He said apart from solving the issue of farmland destruction by the Fulani cattle herdsmen, the resettlement would also give an opportunity to owners to easily take stock of their animals.
President Mahama announced this at Sempoa, farming and fishing community in the Abetifi constituency as part of his two-day campaign tour of the Eastern Region.
Sempoa community is part of the Kwahu side of Afram Plains, where farms are perennially destroyed by cattle, creating rancour and bitterness between the farmers and owners of the animals.
Resettlement of the livestock farmers, President Mahama said would reduce the tension that had over the years been built between the farmers and owners.
President Mahama said as part of the resettlement exercise, government would also provide regular veterinary services for the livestock to increase their production and avoid diseases on the animals.
On fishing, President Mahama gave the assurance that government would continue to absorb 30 per cent of the outboard motors for the fishermen adding that the Ministry of Fisheries would soon supply them with the machines to facilitate their activities.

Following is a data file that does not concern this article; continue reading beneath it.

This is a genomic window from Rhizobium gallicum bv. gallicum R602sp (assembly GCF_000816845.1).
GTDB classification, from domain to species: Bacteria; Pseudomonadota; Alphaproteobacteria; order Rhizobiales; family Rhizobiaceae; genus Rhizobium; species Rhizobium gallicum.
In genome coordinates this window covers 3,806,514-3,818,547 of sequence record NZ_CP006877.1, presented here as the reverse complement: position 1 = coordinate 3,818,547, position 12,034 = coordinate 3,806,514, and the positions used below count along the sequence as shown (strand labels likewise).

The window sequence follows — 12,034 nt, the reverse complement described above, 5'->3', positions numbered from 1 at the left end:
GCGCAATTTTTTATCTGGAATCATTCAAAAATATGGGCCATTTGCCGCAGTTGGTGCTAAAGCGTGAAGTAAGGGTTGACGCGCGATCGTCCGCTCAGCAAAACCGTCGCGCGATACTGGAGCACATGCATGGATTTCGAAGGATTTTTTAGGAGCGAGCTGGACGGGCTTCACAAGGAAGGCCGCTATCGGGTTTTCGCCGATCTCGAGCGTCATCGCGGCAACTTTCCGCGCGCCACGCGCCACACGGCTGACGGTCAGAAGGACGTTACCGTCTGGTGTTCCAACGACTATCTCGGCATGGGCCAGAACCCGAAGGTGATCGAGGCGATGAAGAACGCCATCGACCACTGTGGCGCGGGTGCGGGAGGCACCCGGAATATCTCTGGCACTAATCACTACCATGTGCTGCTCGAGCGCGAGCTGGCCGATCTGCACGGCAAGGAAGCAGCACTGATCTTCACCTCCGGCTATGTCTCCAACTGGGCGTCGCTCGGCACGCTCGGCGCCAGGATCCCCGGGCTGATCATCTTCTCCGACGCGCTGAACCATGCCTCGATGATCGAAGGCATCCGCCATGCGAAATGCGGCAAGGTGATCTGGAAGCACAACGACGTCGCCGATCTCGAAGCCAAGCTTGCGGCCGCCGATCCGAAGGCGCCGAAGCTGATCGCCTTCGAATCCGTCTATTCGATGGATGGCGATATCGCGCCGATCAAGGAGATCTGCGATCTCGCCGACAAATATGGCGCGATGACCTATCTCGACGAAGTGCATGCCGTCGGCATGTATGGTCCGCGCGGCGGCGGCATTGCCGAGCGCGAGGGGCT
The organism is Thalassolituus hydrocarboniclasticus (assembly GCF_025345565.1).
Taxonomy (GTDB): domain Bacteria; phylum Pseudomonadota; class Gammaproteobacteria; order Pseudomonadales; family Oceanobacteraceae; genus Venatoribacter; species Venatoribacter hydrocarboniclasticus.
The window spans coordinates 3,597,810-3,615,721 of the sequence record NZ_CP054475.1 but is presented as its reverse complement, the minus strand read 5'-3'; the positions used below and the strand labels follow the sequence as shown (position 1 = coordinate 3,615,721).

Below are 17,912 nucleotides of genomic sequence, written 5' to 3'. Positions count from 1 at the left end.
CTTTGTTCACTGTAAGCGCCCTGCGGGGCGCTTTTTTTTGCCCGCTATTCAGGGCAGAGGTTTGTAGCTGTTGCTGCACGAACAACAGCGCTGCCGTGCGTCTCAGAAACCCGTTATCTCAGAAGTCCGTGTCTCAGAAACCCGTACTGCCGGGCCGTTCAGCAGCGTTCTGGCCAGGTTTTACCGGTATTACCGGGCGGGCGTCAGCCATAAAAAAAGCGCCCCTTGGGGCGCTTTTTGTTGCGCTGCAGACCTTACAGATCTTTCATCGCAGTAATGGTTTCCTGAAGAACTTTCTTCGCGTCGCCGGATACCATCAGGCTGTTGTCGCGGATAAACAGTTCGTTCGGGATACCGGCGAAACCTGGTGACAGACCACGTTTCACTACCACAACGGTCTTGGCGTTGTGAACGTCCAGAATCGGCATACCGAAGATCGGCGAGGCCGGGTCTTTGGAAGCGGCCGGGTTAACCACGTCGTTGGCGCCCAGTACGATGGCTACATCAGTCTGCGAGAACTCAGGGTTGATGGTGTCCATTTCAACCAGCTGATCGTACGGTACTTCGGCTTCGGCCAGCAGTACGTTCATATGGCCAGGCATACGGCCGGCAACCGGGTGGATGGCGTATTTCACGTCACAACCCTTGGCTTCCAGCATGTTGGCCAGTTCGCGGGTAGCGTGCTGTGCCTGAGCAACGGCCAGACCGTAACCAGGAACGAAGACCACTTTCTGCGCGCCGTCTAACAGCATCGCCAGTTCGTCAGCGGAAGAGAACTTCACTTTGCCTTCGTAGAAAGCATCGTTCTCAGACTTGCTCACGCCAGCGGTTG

He said government would also provide the fish processor Associations with Microfinance and small loans and aluminum pans to step up their activities, that would subsequently improve their living conditions
The President said the assistance formed part of government’s resolve to make life comfortable for all Ghanaians irrespective of their geographical location, political affiliation or ethnic group.
Reacting to the appeals of the people, President Mahama said the Feeder Roads Department of the Ministry of Roads and Highways had assessed their deplorable roads and would soon embark on the rehabilitation of 17-Kilometre Sempoa-Abene road.
Nana Acheampong Siaw Darko, Chief of the area appealed to President Mahama to establish a Senior High School for the area on account of the long distance between them and Abetifi their constituency headquarters.
He said the long distance had discouraged many parents from sending their children for further education and placed high cost on those willing to send their children elsewhere.
The Chief said the poor nature of the roads in the area had rendered the people especially the traders vulnerable to the activities of armed robbers in the area and called on the President to treat their road issues as an emergency.
He also appealed to government to support the police there with a vehicle to step up their surveillance programme as a result of rampant armed robbery cases.